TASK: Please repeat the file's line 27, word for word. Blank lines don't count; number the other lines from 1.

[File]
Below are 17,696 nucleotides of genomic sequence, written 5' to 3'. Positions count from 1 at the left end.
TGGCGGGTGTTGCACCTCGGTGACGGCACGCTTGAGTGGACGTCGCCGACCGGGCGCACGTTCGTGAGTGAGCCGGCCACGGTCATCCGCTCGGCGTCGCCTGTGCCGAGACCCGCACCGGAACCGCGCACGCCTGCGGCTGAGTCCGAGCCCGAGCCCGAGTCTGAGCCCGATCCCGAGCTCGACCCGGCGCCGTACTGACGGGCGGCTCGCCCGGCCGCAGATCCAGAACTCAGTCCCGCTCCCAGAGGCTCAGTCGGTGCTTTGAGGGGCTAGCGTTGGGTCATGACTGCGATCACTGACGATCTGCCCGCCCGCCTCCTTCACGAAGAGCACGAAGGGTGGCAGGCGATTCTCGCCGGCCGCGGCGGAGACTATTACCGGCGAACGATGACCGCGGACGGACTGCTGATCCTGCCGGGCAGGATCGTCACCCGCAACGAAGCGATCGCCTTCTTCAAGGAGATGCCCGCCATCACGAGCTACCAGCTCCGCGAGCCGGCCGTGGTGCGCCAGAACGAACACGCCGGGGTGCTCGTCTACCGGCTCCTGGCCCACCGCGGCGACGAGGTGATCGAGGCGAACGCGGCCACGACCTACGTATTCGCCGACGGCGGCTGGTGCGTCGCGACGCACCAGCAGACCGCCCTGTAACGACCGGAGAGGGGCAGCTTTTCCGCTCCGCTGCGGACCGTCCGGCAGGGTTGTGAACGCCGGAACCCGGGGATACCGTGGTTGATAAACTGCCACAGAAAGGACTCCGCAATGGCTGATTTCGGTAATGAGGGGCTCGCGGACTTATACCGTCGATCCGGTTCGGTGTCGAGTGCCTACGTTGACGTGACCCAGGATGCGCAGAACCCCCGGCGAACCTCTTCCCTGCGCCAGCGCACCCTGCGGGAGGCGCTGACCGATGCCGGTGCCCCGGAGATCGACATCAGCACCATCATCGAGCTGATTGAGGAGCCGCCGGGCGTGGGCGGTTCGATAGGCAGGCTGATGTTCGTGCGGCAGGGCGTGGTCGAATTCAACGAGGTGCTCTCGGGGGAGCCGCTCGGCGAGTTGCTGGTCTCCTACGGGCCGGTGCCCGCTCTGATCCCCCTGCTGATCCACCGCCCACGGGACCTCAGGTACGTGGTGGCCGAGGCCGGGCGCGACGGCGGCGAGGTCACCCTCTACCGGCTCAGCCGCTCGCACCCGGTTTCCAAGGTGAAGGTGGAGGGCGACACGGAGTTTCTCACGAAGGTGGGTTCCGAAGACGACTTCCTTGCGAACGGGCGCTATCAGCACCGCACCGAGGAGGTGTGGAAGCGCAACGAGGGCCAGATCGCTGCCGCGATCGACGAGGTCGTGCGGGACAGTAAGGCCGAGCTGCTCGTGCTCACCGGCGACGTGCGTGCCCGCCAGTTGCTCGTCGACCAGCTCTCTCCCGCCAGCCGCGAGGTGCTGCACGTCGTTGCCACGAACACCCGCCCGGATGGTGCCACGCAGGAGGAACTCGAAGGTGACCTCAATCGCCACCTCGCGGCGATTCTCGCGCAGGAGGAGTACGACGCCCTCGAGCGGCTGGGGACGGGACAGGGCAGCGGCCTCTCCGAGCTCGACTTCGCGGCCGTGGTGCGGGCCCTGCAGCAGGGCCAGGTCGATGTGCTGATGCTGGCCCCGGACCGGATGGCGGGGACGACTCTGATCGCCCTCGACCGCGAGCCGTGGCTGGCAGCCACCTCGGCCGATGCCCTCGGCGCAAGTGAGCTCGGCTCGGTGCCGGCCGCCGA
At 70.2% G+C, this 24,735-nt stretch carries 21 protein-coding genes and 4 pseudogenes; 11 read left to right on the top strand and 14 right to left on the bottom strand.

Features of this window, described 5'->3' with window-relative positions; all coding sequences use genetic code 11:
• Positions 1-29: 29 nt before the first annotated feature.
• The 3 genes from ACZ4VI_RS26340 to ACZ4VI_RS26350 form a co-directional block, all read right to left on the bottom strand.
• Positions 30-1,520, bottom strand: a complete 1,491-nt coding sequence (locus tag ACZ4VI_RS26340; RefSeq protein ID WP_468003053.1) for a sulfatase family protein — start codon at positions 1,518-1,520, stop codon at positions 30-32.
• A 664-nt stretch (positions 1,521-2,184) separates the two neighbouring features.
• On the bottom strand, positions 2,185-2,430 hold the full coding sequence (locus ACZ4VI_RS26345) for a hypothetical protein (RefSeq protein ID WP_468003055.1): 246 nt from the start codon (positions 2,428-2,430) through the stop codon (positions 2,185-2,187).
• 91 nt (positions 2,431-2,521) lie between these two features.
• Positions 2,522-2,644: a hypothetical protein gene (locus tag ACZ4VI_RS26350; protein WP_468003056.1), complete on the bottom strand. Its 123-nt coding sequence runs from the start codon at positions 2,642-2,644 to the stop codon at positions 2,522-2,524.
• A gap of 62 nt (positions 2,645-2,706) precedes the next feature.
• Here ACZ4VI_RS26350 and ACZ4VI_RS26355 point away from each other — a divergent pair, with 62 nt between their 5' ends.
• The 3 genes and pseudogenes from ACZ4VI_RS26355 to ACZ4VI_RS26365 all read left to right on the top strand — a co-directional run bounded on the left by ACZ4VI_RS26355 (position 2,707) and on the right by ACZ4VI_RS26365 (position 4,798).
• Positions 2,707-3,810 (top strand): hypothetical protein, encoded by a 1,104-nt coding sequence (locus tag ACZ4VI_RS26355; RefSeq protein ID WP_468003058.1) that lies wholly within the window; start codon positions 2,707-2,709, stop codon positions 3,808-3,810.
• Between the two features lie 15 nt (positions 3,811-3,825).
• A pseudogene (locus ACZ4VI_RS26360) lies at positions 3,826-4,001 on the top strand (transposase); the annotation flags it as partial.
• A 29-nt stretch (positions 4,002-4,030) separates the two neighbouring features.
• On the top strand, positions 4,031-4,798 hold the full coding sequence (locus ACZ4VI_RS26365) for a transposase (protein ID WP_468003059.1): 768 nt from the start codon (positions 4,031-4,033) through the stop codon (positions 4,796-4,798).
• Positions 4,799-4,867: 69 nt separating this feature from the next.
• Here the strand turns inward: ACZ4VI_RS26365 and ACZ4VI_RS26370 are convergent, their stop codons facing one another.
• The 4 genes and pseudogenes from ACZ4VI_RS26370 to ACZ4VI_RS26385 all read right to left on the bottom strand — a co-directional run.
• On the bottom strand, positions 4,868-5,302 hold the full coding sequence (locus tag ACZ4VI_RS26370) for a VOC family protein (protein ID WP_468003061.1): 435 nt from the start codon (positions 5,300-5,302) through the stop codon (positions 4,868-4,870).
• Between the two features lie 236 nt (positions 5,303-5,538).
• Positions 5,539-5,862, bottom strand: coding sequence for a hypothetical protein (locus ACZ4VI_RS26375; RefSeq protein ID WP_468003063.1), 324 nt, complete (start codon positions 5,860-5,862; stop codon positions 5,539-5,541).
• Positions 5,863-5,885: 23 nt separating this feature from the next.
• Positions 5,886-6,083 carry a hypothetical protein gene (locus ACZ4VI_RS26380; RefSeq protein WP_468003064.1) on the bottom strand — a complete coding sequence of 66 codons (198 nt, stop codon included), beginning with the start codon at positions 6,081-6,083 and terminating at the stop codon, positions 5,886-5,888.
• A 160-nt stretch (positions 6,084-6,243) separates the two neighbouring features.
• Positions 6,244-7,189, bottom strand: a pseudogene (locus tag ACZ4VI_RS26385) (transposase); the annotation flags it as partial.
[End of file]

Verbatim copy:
• Positions 5,886-6,083 carry a hypothetical protein gene (locus ACZ4VI_RS26380; RefSeq protein WP_468003064.1) on the bottom strand — a complete coding sequence of 66 codons (198 nt, stop codon included), beginning with the start codon at positions 6,081-6,083 and terminating at the stop codon, positions 5,886-5,888.